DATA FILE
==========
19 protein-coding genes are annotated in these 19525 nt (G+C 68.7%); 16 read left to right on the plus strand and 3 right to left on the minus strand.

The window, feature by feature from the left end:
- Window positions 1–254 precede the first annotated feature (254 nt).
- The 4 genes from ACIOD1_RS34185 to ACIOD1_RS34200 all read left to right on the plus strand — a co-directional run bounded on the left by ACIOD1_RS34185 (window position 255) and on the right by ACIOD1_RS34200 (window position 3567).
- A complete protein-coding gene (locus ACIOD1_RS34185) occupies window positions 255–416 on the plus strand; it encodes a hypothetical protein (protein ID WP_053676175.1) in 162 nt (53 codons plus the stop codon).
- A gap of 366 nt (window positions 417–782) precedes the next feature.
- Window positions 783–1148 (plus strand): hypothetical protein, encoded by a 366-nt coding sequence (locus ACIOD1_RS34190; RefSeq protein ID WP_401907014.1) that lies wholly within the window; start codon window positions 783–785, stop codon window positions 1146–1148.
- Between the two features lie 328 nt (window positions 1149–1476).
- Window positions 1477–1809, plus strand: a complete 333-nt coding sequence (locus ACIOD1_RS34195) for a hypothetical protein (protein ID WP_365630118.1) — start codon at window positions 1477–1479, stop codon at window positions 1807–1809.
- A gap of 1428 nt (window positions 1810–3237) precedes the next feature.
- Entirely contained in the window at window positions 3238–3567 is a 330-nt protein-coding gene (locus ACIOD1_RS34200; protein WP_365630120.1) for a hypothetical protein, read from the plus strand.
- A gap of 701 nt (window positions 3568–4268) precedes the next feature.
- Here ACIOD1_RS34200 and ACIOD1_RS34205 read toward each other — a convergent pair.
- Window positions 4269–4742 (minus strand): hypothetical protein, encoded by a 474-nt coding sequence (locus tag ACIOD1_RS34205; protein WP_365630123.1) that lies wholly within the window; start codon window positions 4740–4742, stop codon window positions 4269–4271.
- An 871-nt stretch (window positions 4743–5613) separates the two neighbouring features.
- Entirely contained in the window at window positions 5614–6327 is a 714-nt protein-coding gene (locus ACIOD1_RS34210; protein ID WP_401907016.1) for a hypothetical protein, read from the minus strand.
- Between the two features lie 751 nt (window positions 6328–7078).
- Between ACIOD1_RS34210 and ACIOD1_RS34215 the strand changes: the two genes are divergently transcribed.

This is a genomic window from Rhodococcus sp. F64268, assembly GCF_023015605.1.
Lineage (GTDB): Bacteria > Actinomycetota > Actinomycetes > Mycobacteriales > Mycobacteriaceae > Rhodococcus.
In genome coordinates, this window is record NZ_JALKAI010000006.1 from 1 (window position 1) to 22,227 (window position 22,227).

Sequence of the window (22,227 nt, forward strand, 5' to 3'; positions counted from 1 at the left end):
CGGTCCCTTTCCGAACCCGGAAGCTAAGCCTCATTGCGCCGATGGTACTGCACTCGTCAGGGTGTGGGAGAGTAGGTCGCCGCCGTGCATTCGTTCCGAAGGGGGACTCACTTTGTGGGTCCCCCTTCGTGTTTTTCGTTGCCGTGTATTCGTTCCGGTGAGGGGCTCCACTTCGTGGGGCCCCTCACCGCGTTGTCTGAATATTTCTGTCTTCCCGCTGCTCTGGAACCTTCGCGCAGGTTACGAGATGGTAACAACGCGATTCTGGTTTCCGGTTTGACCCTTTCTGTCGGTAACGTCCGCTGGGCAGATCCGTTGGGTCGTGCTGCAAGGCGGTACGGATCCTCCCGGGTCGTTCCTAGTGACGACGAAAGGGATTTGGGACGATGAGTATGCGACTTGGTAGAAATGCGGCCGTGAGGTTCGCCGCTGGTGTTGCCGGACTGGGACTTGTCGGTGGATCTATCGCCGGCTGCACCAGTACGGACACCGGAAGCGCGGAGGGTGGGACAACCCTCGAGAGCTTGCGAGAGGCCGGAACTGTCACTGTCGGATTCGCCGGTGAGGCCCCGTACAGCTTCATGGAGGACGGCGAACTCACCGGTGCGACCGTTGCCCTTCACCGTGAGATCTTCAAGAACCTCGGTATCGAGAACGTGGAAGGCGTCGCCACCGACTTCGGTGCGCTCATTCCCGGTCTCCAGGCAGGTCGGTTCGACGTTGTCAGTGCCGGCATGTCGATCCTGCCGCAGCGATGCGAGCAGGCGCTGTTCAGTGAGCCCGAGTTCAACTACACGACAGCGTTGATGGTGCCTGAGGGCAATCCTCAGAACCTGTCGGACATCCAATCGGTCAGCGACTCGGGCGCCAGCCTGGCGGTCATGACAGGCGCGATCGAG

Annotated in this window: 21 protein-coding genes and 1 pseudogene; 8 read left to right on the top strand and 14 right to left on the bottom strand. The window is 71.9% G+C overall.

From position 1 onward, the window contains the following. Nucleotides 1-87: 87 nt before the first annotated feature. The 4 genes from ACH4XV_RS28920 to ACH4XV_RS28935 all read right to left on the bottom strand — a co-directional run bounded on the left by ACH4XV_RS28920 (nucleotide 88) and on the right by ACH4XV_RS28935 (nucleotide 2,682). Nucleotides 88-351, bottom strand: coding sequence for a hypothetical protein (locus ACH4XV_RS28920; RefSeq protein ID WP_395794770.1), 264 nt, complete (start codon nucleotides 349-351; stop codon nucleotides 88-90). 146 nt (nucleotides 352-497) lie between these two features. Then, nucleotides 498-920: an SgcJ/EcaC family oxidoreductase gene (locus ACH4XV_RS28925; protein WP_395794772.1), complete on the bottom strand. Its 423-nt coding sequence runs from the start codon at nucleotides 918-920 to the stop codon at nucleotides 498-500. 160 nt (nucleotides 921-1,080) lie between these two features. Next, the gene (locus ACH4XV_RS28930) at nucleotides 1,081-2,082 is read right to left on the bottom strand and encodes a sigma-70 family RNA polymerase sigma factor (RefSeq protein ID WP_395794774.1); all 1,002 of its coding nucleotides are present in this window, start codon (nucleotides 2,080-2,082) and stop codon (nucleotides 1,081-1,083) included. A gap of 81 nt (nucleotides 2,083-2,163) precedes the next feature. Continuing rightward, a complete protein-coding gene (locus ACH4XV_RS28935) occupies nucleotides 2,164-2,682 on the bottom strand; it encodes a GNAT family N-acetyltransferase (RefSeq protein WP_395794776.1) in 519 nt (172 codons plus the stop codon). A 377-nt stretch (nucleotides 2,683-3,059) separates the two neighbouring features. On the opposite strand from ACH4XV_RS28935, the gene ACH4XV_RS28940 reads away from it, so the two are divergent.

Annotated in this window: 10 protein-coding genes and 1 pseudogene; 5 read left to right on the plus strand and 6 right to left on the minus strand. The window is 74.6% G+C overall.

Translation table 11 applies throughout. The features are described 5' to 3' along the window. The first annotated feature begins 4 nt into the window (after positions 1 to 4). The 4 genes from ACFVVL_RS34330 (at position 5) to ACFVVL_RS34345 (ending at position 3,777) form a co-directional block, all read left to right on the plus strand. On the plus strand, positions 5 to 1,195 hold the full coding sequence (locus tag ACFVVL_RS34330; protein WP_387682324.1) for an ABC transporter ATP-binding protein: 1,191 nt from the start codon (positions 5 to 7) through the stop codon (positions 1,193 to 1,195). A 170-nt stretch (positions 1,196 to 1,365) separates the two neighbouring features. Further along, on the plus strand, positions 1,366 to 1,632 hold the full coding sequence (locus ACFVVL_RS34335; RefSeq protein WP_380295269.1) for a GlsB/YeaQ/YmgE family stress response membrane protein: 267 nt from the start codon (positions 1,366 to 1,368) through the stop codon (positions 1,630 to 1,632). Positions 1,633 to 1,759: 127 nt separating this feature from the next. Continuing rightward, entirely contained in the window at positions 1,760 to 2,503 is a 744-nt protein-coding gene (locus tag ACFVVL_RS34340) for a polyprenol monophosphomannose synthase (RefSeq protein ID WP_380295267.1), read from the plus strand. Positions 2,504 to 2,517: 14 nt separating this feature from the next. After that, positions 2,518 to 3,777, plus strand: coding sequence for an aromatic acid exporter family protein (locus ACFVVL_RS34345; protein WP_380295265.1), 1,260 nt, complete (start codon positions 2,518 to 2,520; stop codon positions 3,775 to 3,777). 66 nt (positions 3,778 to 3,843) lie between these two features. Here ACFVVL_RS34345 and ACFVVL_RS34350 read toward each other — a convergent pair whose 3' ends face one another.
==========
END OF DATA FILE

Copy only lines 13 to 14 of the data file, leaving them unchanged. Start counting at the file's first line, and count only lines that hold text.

- Here ACIOD1_RS34200 and ACIOD1_RS34205 read toward each other — a convergent pair.
- Window positions 4269–4742 (minus strand): hypothetical protein, encoded by a 474-nt coding sequence (locus tag ACIOD1_RS34205; protein WP_365630123.1) that lies wholly within the window; start codon window positions 4740–4742, stop codon window positions 4269–4271.